A barn in the Cotswolds is not the first place you would think of finding an organic beauty brand that is stocked by top spas around the world. But this is where Denise Leicester, the founder of ila, is based. There’s a delightful scent in the air, and shelves filled with products packaged in brilliant Indian colours of pink, yellow and orange.
She trained as a nurse and a midwife but had to change the way she thought about orthodox medicine after caring for the former ruler of Dubai. As he didn’t believe in conventional medicine she started to explore aromatherapy and massage for healing. This had such a beneficial effect on his health that she returned to the UK and studied complimentary medicine.
She also studied yoga and marma therapy, which uses Ayurvedic medicines and massage techniques for strength and rejuvenation. In fact, she has named her brand ila after the Hindu Goddess of Truth and the Sanskrit word for Earth.
I’m here to ask Denise about how she came to start her own beauty brand.
What inspired you to start ila?
I was running yoga retreats in the Cotswolds and started to wonder why we think its OK to put harmful chemicals on our skin but wouldn’t dream of putting toxins in our mouth. So I started to create my own products, which my clients loved.
Soon I realised that there was a potential to produce a product that women could connect to that wasn’t just cosmetic. I spent the next three years researching these products and launched ila in 2008.
How did you fund the business?
Initially my husband and I funded it. We put in £10,000, which was spent on finding the purest ingredients and sourcing the most ethical indigenous farming practices in India and Morocco. The money was also used for the testing of formulas and putting together the first run of products.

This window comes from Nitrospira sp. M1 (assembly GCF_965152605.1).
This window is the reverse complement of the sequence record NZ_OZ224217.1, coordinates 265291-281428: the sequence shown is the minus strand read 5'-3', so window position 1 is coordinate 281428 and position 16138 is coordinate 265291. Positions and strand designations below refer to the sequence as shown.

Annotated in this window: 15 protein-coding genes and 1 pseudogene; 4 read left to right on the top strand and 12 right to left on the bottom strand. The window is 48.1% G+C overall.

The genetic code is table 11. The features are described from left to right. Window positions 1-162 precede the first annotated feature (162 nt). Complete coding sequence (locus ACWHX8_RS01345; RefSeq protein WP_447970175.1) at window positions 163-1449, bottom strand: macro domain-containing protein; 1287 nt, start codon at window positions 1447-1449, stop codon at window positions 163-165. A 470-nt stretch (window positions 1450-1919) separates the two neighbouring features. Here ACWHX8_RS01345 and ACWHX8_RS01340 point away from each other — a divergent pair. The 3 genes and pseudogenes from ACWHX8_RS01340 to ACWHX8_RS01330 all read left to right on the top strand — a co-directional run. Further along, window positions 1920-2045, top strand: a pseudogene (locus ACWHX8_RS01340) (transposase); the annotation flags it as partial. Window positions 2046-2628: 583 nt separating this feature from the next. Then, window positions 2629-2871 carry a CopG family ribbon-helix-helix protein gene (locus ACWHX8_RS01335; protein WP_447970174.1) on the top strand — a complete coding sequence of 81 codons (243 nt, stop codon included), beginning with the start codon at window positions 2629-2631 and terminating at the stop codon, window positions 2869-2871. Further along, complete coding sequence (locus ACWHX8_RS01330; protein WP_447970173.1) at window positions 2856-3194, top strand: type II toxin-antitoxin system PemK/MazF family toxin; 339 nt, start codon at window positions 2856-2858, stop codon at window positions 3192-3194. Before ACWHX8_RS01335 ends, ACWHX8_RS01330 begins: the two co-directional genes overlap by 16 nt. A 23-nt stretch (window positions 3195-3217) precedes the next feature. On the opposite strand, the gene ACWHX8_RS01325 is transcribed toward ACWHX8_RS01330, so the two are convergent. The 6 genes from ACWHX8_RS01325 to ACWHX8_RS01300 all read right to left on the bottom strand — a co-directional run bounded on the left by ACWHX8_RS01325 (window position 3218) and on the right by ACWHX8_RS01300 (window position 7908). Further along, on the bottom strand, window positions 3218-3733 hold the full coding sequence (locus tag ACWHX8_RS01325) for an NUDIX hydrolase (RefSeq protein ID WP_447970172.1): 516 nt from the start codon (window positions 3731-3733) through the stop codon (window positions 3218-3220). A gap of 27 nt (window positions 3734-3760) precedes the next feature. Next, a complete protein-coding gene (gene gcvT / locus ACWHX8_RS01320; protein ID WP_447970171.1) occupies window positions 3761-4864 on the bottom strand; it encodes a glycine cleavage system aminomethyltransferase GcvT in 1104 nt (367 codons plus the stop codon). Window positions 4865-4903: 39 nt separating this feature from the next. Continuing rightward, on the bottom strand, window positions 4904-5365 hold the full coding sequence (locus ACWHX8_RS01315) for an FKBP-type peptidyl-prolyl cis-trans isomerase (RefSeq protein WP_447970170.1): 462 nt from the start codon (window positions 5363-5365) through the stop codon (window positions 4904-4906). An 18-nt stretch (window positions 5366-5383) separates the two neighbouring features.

These products proved to be so successful that we quickly had to raise more money and we then invited investors to come on board buy shares the business. This enabled us to expand the business and get our products into renowned spas around the world. The annual turnover is now more than £1.5million and we hope to grow by opening and managing our own spas along with making products for other people.
What makes your products so unique?
In India I saw that Ayurvedic medicines are created in an environment that is both physically and mentally clean. There would be chanting but no talking. The production workers here were initially resistant to this but now we follow those principles.
What you feel in the production room is an overwhelming peace even when things are busy. Like a chef who makes food in a bad mood and it doesn’t taste so good. If our products are made in harmony it makes a difference.
We buy our ingredients direct from farmers in tribes around the world. We work with the Kyapu in the Amazon rainforest, the Hunza tribe in northern Pakistan, the Berbers in Morocco, and the Ayurvedic farmers in India.
Because we deal directly with them the money goes straight back into the community and these communities are now thriving. There are three villages in India that make our incense and they now have a school for their children and a mobile hospital.
Have you any beauty tips for women in their fifties?
Beauty has to come from the inside as well as the outside. It is important to drink water and to start the day with water and lemon juice, which acts as a tonic for your lymphatic system.
Yoga is a nourishing exercise for women as we get older. Exfoliation is important, also using masks and understanding how to use oils. We use Rosehip seed oil, Argan oil and Moringa oil in our treatments.
How do you feel about being in your fifties?
My fifties have been amazing. I have more confidence than ever before and am much happier about who I am and how I look.
Denise’s top three tips for starting a business in your fifties
- Take time to research your product. It is really important not to rush into starting a business.
- Structure the support you need around you.
- Be confident. Your fifties is a fantastic time to start a business, because of all the knowledge you’ve acquired and fewer family commitments.